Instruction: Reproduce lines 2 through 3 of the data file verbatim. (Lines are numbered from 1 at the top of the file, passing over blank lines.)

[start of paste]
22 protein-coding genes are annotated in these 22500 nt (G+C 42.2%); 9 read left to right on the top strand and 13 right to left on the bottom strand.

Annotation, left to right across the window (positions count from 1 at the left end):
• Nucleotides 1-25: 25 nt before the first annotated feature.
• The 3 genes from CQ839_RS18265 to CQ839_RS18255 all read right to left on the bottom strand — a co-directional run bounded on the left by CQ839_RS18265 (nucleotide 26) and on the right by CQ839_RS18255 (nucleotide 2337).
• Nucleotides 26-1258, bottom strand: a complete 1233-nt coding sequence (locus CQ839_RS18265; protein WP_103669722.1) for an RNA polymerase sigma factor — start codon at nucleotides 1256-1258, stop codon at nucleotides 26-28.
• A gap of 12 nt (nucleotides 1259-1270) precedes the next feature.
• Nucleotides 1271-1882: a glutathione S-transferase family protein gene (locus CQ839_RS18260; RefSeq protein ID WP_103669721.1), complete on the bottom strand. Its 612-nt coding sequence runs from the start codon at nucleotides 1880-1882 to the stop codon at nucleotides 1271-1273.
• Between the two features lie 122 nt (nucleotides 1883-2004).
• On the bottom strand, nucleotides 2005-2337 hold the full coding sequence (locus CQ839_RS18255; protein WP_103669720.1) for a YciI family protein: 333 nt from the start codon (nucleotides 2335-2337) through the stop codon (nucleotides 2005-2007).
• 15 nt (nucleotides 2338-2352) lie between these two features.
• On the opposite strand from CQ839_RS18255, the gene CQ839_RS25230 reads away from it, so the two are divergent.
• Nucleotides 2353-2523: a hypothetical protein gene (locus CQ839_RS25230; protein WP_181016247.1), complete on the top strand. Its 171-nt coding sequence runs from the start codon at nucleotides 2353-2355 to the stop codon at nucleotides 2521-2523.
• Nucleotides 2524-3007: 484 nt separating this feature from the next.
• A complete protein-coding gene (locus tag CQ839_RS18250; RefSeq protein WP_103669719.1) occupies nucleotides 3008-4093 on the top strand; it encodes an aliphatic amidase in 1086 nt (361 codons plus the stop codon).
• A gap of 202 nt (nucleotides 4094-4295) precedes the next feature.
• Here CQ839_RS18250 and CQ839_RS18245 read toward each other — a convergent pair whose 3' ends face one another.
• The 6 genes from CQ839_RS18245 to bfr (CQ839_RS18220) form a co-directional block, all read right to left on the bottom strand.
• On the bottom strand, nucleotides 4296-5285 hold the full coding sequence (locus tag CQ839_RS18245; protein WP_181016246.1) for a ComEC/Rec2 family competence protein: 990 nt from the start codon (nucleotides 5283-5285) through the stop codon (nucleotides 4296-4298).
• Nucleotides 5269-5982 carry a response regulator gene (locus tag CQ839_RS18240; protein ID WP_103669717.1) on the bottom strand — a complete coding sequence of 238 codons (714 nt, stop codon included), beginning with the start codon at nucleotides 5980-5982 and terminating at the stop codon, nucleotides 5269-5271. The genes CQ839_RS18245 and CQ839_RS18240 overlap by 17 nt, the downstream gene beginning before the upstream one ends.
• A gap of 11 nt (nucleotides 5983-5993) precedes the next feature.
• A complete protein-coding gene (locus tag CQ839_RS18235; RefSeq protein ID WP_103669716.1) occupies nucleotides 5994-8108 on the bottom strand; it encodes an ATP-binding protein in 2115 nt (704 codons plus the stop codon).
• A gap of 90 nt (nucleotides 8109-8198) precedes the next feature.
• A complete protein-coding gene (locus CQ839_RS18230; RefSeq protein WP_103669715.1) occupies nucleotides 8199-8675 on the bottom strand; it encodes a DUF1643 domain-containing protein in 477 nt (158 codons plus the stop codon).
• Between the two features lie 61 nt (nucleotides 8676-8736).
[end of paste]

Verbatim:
Annotation, left to right across the window (positions count from 1 at the left end):
• Nucleotides 1-25: 25 nt before the first annotated feature.